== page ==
Books for Secular Cons

If it’s godless conservatism you’re wantin’, I’d offer A Mencken Chrestomathy by H.L. Mencken, I Can’t Go On, I’ll Go On: A Samuel Beckett Reader, ed. Richard W. Seaver, and the Loeb Horace: The Odes and Epodes by Q. Horatius Flaccus, with an English translation by C.E. Bennett.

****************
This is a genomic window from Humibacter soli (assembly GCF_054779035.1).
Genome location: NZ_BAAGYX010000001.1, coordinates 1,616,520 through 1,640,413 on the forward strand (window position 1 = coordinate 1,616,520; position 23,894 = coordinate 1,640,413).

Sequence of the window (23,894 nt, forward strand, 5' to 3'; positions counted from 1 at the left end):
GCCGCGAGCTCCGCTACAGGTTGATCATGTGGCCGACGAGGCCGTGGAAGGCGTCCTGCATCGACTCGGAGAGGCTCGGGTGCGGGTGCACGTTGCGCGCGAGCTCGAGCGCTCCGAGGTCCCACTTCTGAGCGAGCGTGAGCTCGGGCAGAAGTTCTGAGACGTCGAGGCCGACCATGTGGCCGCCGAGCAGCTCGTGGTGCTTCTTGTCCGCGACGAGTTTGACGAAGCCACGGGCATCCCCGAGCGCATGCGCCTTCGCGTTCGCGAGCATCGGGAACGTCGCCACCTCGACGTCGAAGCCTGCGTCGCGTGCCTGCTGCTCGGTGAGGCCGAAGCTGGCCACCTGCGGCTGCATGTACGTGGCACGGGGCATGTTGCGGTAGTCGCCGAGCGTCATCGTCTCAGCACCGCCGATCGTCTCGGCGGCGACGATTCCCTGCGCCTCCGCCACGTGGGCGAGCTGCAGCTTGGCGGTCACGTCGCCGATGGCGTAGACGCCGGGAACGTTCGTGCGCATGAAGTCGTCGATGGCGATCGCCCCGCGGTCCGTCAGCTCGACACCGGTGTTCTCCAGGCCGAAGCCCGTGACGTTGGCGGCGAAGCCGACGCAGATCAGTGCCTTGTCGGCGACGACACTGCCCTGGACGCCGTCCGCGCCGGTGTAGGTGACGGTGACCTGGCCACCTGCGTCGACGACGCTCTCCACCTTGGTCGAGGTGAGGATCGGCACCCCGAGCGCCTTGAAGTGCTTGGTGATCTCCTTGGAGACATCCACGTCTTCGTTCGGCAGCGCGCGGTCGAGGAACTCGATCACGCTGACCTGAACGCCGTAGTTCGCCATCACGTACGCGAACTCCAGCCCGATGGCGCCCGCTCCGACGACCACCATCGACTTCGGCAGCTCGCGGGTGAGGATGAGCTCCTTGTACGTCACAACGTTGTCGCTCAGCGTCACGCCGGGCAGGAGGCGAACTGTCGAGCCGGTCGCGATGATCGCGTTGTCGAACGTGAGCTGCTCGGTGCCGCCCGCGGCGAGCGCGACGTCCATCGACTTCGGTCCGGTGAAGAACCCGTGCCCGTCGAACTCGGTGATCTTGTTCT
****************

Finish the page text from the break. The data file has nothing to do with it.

You may quibble with Beckett, who must have, er, palled around with commies in his days with the French Resistance, but who, as best I can gather, found politics merely amusing in the 0.001 percent of his time he spent thinking about the subject — an admirably conservative point of view, in my opinion. You may quibble with Horace, whose works frequently suggest a belief in the Afterlife (visendus ater flumine languido Cocytos etc.); but I think that was just style and habit. He knew the lights go out. Now try quibbling with Mencken!

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